What kinds of things ought the Anglican Church of Canada and the Evangelical Lutheran Church in Canada (ELCIC) take into account in any decision to divest from fossil fuel companies? The question, when posed to a joint session of Council of General Synod (CoGS) and ELCIC’s National Church Council (NCC), brought a range of responses, with many participants voicing notes of caution and underscoring the need for more information, given the complexity of the issue.
The question arose from a gathering on November 14, looking back at the Joint Assembly Declaration (JAD), a statement jointly released by the two churches following their joint assembly in 2013. The declaration, said the Rev. Paul Gehrs, ELCIC’s assistant to the bishop, justice and leadership, committed the two churches to work together on a number of social issues, including homelessness, affordable housing and responsible resource extraction. The declaration, he said, also made mention of the 2007 UN Declaration of the Rights of Indigenous Peoples.
It also states that mining and drilling projects are often carried out on the traditional territory of Indigenous peoples without their consent.
Meanwhile, since the JAD was issued, a number of faith groups have moved toward divesting from fossil fuels, and Anglican Church of Canada Primate Fred Hiltz and ELCIC National Bishop Susan Johnson both felt the session on might provide a good opportunity for the members of both churches’ national councils to discuss divestment, Gehrs said.
Faith groups that have decided to divest from fossil fuels include the Church of England, The Episcopal Church, the Lutheran World Federation and the United Church of Canada. The World Council of Churches, which currently does not invest in fossil fuel companies, has confirmed that it will not invest in them in the future. In Canada, the Anglican dioceses of Ottawa and Montreal have voted to divest also.
At the joint CoGS-NCC session, attendees were divided into a dozen groups to tackle the problem. Henriette Thompson, the Anglican Church of Canada’s public witness for social and ecological justice, introduced the main points for consideration.
One, she said, is that there was now scientific consensus that carbon emissions need to be kept to a level that will result in a global temperature increase within two degrees Celsius-meaning current emission levels will have to be decreased dramatically given current trends, she said.
“At current emissions levels, we are heading to a four degrees Celsius increase,” Thompson said. “Scientists predict that this level will produce severe disruptions, damage and dislocation in all global regions, and we’re seeing evidence of this already. To reduce emissions, the majority of fossil fuel reserves need to remain in the ground and unburned.”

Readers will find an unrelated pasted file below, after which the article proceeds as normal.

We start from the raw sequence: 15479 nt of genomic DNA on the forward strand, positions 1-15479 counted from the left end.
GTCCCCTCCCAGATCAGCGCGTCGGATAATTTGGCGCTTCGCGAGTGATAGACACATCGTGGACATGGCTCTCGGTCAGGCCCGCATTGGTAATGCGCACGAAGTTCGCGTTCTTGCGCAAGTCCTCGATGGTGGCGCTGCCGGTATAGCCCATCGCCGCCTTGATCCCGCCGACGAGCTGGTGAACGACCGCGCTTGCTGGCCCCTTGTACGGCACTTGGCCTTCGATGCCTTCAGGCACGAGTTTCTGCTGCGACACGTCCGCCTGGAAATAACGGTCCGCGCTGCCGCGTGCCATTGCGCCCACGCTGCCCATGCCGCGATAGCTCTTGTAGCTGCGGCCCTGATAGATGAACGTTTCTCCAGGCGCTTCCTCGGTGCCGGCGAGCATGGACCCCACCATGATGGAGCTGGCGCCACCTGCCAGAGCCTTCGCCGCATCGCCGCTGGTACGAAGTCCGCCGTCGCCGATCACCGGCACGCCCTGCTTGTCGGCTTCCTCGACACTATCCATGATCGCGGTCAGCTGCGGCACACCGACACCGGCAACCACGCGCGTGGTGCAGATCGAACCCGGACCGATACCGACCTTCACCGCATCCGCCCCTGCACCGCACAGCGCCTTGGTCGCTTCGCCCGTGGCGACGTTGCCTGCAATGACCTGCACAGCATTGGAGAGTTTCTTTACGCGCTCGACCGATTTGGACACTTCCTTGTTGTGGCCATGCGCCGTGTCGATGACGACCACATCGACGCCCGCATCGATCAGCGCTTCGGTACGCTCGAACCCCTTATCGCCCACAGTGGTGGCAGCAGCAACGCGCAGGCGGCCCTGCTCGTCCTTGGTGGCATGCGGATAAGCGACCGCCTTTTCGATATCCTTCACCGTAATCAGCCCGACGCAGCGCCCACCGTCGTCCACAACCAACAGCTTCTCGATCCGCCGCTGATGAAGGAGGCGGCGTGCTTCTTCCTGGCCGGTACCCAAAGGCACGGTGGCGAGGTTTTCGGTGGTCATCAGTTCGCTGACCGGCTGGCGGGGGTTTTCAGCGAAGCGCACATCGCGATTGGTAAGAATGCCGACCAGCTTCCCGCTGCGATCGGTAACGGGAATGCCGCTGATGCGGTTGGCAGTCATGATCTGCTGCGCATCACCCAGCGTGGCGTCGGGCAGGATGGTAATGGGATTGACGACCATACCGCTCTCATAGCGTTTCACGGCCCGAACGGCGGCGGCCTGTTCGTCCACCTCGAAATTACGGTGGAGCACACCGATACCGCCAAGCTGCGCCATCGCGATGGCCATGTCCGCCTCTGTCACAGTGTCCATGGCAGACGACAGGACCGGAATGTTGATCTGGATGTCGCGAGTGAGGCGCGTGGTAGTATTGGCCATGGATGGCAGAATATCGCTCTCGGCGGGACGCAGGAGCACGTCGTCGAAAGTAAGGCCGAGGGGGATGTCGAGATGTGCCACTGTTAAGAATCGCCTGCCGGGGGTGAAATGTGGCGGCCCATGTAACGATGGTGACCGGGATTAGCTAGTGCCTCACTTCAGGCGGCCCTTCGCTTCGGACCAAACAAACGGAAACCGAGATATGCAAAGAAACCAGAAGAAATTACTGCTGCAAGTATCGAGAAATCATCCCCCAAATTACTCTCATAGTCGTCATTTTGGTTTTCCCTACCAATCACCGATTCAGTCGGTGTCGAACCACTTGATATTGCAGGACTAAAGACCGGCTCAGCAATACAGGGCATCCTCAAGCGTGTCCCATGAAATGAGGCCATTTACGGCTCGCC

Another point, she said, is that divesting from companies involved in fossil fuel extraction is one way to signal to those companies the necessity of curbing their efforts to mine and drill.
A third point, Thompson said, is that the current climate crisis is ultimately a spiritual issue.
She asked CoGS and NCC members to consider three questions: what are your reflections on the call to divest from fossil fuels and invest in alternative energy? How do we balance the seemingly competing interests of environment, jobs, sustainable livelihoods and Indigenous rights? What do we need to take responsibility for in order to address the climate crisis?
After a quarter-hour of discussions, not one of the groups called for immediate divestment; most seemed to voice either opposition or at least a call for caution.
Some questioned the merits of divesting from fossil fuels companies, as opposed to reducing consumption of fossil fuels as a way of reducing carbon footprint.
“The problem is not necessarily around extraction but consumption,” the spokesperson for one group said. “It’s not just the idea of changing how we get energy, but changing how much energy we take in general.”
Others expressed fears that the divestment movement would lead to the “demonization” of energy-sector employees and companies.
“It’s an emotional issue,” one spokesperson told the gathering. “My biggest concern is we do these things without thinking, sometimes too fast, and we hurt our own people. For those of us from the west and north, those are big issues for us…They’re our families, and our children.”
Several groups argued that, given the complexity of the issue, they simply didn’t have enough information to make an informed decision.
“This is an extremely complicated process,” said one group representative. “You get some people who really push for it and don’t think of the consequences on the ground.”
Another group spokesperson said the members of his table were not even informed enough to be aware of the gaps in their own knowledge of the issue.
Speaking last, Hiltz, who had discussed the issue with Johnson and others, said their consensus was that CoGS and NCC should enlist the help of experts in the energy sector, labour issues and Indigenous rights for future conversations about divestment.
“We need the benefit of some expertise in the room,” he said. “Imagine what it would be like if we had a panel with three or four people that engaged us, stretched us, pulled us, and then we moved into these conversations together.”
These experts, he said, could easily be drawn from the Anglican Church of Canada and ELCIC themselves.